Illustrator CC Creating a Poster

This course teaches new designers and non-designers alike how to make a poster in Adobe Illustrator. You’ll learn how to plan your poster, to use design principles to translate your content into a layout, and to output your poster.
Course info
Level
Beginner
Updated
Aug 29, 2018
Duration
2h 17m
Table of contents
Description
Course info
Level
Beginner
Updated
Aug 29, 2018
Duration
2h 17m
Description

Have you ever needed to make a poster but as a new designer or non-designer, you weren’t sure how? By the end of this course, Illustrator CC Creating a Poster, you’ll be able to not only create a poster, you’ll be able to choose the best output and display options. First, you’ll discover tools to help you plan your poster. Next, you’ll learn about design principles and how to use them to craft a layout that delivers your message to your target audience. Finally, you’ll prepare your poster for printing or displaying as digital signage. When you’re finished with this Illustrator CC course, you will be able to make a poster and will understand how to apply the same planning approach, use of design principles, and output techniques to your other creative projects. Software required: Illustrator CC.

About the author
About the author

Myra Ferguson produces digital media training and experiences as an author and freelance multimedia designer/developer. As an Adobe Community Professional and Adobe User Group Manager, Myra enjoys sharing innovative digital media tips and tricks with the Adobe Community.

Section Introduction Transcripts
Section Introduction Transcripts

Course Overview
Hi, I'm Myra Ferguson, and welcome to my course, Illustrator CC Creating a Poster. I'm an author for Digital Media Training, a freelance multimedia designer/developer and an Adobe Community Professional. This course takes you through the process of making a poster with Illustrator CC. If you're new to design or wouldn't even consider yourself a designer and you need to create a poster, I've made this course especially for you. In this course, we're going to look at planning your poster, including using a creative brief; design principles that help you translate your content into a layout; tips that'll help you improve the quality of your poster; and outputting your poster to share, print in-house, print commercially, or display as digital signage. By the end of this course, you'll be able to create a poster in Illustrator with some tools and some tricks to make it easier to get your message to your audience. Before beginning the course, you should be familiar with some basics of using Illustrator. I hope you'll join me on this journey to learn how to plan, design, and output a poster using Illustrator with the Illustrator CC Creating a Poster course, at Pluralsight.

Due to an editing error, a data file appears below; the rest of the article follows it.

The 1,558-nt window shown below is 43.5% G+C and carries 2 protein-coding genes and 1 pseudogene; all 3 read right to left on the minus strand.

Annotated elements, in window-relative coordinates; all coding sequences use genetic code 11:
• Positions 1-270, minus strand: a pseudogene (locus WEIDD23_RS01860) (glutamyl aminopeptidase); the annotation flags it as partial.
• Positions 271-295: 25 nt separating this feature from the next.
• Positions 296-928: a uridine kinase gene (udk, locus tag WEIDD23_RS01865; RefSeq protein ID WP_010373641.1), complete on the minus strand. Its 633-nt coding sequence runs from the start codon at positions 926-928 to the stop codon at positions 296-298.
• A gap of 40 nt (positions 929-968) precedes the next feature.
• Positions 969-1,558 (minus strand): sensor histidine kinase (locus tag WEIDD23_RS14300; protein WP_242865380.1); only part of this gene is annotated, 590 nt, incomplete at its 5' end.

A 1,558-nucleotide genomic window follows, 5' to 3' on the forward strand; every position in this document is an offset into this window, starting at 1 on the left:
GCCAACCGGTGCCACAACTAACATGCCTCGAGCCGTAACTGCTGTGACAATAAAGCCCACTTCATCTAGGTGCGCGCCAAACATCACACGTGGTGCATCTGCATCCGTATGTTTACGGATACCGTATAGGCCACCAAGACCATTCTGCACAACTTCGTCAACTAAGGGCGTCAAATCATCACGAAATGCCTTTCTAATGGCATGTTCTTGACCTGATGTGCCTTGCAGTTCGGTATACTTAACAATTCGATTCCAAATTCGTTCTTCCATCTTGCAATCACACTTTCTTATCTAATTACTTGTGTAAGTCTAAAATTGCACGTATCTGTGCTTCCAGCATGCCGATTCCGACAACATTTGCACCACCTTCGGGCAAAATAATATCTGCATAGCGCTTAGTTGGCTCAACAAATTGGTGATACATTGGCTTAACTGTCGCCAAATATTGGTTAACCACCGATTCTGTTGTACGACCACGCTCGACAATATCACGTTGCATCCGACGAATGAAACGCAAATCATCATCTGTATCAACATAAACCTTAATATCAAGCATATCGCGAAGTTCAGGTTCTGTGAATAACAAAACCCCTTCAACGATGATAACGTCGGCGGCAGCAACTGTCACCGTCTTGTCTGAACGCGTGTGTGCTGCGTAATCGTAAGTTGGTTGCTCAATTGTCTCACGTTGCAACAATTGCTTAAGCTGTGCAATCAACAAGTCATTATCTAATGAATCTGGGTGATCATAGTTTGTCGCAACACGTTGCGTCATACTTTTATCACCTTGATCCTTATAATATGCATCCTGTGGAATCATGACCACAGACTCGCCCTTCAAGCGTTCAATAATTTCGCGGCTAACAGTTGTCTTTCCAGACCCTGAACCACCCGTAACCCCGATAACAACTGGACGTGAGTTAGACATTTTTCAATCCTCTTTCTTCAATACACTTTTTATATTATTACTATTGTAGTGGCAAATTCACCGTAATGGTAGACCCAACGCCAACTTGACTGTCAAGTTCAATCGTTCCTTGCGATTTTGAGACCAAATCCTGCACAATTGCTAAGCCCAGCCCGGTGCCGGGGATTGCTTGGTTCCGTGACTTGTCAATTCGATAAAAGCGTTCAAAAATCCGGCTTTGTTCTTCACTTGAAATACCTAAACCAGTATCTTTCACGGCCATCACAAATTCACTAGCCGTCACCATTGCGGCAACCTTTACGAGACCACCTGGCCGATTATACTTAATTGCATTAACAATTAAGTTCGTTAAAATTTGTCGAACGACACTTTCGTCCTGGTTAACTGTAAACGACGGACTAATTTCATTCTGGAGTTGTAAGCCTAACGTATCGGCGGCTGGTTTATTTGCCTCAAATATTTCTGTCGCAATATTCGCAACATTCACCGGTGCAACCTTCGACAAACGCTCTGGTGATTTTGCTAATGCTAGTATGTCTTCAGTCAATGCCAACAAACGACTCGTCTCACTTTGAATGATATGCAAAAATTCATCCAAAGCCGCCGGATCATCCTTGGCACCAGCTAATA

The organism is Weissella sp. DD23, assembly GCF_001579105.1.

Getting Started
Hi, I'm Myra Ferguson. If you're someone who needs to create a poster but don't have a lot of fundamental design background or technical skill, then this course is for you. You'll learn key design principles and techniques using Illustrator to help you make a great-looking poster that communicates your message and targets your goals. Before you watch this course, you should have a basic understanding of Illustrator drawing and text tools. If you need some help getting up to speed with the tools in Illustrator, I'd recommend first watching Illustrator CC Fundamentals by Matthew Pizzi and Illustrator CC Simple Designs by Laura Coyle. In this course, you'll learn how to get started by making a creative brief, learning what information to include on your poster, determining what kind of poster best fits your needs, and finding inspiration and assets. I'll show you design principles that help you make better choices for your layout, colors, and type. We'll walk through the process of translating your message into a layout by identifying a main idea, determining relevant creative, thinking organizationally, double checking your working, and iterating. Discover sources for assets and type that you can incorporate into your poster and see how to address the top considerations of non-designers and new designers, including exercising restraint and production concerns, such as printing to the edge, which is known as a bleed, and saving money with techniques that can help you use fewer colors. Finally, you'll learn how to prepare your poster for distribution, either for printing in-house or through a service bureau, or for displaying as digital signage.

Highlighting Poster-relevant Design Principles